We Give Thanks…
I’m not a formally religious person. Rather, through years of living in New York and now the Bay Area, I’ve evolved into a token 21st-century “spiritual, but not religious” person, looking to things like yoga, nature, books, and other people for some sort of understanding of why we’re all here on this earth (more to come on that some other time). And while this view is liberating and open and inclusive, it also brings with it some challenges. Questions like how to incorporate the childhood religious traditions/rituals (i.e., singing Silent Night by candlelight on Christmas Eve, volunteering in the church food pantry, family Easter scavenger hunts) are ambiguous and difficult to resolve.
This is complicated by the fact that I love…and crave rituals. Rituals comfort me and are responsible for some of my strongest memories. They make me feel happy and warm and fuzzy and bright. So during the last few years, I’ve tried to create some secular rituals in my life that ground me and direct me. One of the most important ones in our house is our nightly “thanks,” as we call it. Every night before dinner, we take a minute to hold hands and recite a short saying we wrote a few years ago. It calms us all down, and it’s a simple way to keep perspective amidst sometimes crazy days. Here it is:
We give thanks…
For the food on our plates,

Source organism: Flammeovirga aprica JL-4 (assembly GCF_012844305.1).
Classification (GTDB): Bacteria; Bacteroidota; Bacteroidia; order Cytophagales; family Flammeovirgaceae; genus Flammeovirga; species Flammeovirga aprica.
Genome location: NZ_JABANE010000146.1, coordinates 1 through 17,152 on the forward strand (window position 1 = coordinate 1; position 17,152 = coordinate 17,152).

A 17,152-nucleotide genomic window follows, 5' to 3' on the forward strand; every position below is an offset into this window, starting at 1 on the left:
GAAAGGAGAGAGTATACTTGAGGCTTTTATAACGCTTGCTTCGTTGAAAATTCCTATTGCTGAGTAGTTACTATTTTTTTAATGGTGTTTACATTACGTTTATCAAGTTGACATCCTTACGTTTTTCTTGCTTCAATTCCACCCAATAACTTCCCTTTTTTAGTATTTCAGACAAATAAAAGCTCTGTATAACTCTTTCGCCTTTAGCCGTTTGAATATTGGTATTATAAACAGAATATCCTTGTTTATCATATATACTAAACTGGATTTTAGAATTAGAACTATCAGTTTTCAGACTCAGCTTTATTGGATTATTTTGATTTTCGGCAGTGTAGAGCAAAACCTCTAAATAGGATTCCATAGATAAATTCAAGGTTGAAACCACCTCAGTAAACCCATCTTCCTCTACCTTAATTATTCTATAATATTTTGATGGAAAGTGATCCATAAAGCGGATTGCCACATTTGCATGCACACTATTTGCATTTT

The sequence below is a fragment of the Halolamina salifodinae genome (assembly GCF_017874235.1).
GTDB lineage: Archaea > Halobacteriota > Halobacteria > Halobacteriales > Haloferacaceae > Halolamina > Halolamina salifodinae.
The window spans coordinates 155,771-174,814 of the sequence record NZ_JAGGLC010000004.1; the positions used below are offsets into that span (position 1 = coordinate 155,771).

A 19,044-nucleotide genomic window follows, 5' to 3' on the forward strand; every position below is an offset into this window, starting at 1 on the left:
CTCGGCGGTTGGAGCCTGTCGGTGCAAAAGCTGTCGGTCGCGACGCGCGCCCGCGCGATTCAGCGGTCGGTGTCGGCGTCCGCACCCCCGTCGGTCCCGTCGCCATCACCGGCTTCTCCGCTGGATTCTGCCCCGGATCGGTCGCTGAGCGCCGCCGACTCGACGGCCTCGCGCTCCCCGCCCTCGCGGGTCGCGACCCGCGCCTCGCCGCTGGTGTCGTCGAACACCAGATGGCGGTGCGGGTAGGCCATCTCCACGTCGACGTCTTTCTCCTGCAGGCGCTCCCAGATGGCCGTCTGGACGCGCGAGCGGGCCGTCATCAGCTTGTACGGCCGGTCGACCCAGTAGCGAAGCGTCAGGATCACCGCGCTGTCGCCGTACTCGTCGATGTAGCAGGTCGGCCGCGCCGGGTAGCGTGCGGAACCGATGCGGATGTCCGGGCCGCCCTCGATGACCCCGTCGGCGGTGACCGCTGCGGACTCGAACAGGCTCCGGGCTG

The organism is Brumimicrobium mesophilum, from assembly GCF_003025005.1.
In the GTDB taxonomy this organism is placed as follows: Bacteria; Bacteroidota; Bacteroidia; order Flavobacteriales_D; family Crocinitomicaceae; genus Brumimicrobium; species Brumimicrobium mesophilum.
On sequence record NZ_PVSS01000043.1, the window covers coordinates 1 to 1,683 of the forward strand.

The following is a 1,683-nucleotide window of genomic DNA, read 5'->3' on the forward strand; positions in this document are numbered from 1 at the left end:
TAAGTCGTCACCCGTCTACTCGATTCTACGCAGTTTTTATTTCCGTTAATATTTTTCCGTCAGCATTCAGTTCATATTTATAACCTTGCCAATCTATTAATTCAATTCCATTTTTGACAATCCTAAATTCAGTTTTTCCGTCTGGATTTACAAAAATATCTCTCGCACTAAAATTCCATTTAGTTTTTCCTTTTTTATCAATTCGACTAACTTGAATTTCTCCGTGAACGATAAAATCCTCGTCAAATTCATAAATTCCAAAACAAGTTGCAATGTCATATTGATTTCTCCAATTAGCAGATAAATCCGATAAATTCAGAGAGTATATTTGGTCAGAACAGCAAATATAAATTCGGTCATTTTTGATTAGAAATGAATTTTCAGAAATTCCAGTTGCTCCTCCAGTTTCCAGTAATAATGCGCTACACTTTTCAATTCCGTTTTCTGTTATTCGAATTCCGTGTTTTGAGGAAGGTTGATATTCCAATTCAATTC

For the things we were able to do today, and
For the people sitting around this table.
We remember today, and everyday,
How fortunate we are,
To be safe, warm, fed and loved.
May we eat together in happiness and peace.
These few words only take a minute to say, and even our 4-yr-old can play along (our 2-yr-old just says “peace” at the end). And the rewards run deep. Science tells us that “gratitude is linked with better health, sounder sleep, less anxiety and depression, higher long-term satisfaction with life, and kinder behavior toward others” (check out this New York Times article for more details). Does a dose of gratitude a day really keep the doctor away? I’m sure willing to give it a shot. Are you? Think about it, during this holiday season and beyond…how can you incorporate gratitude into your everyday life? What rituals can you design to create space for giving thanks? What might your pre-dinner “thanks” sound like?
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